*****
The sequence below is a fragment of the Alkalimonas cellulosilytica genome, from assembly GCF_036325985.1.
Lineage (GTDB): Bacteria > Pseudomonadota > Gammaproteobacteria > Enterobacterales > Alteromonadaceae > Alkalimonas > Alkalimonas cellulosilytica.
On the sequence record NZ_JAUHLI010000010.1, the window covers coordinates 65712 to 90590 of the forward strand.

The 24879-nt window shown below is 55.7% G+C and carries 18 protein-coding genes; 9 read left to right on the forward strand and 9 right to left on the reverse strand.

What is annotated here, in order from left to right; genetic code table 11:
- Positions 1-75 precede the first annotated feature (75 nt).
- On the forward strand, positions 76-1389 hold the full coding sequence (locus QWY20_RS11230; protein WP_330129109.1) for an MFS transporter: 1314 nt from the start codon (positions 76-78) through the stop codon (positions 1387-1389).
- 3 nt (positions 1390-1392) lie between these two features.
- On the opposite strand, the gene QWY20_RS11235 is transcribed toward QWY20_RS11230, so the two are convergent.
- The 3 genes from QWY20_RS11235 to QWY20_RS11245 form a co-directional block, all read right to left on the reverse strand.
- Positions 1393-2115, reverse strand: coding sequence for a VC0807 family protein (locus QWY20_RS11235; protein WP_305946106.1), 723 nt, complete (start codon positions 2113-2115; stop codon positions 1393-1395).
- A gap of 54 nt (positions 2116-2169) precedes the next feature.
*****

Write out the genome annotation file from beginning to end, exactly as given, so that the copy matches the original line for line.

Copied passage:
The sequence below is a fragment of the Alkalimonas cellulosilytica genome, from assembly GCF_036325985.1.
Lineage (GTDB): Bacteria > Pseudomonadota > Gammaproteobacteria > Enterobacterales > Alteromonadaceae > Alkalimonas > Alkalimonas cellulosilytica.
On the sequence record NZ_JAUHLI010000010.1, the window covers coordinates 65712 to 90590 of the forward strand.

The 24879-nt window shown below is 55.7% G+C and carries 18 protein-coding genes; 9 read left to right on the forward strand and 9 right to left on the reverse strand.

What is annotated here, in order from left to right; genetic code table 11:
- Positions 1-75 precede the first annotated feature (75 nt).
- On the forward strand, positions 76-1389 hold the full coding sequence (locus QWY20_RS11230; protein WP_330129109.1) for an MFS transporter: 1314 nt from the start codon (positions 76-78) through the stop codon (positions 1387-1389).
- 3 nt (positions 1390-1392) lie between these two features.
- On the opposite strand, the gene QWY20_RS11235 is transcribed toward QWY20_RS11230, so the two are convergent.
- The 3 genes from QWY20_RS11235 to QWY20_RS11245 form a co-directional block, all read right to left on the reverse strand.
- Positions 1393-2115, reverse strand: coding sequence for a VC0807 family protein (locus QWY20_RS11235; protein WP_305946106.1), 723 nt, complete (start codon positions 2113-2115; stop codon positions 1393-1395).
- A gap of 54 nt (positions 2116-2169) precedes the next feature.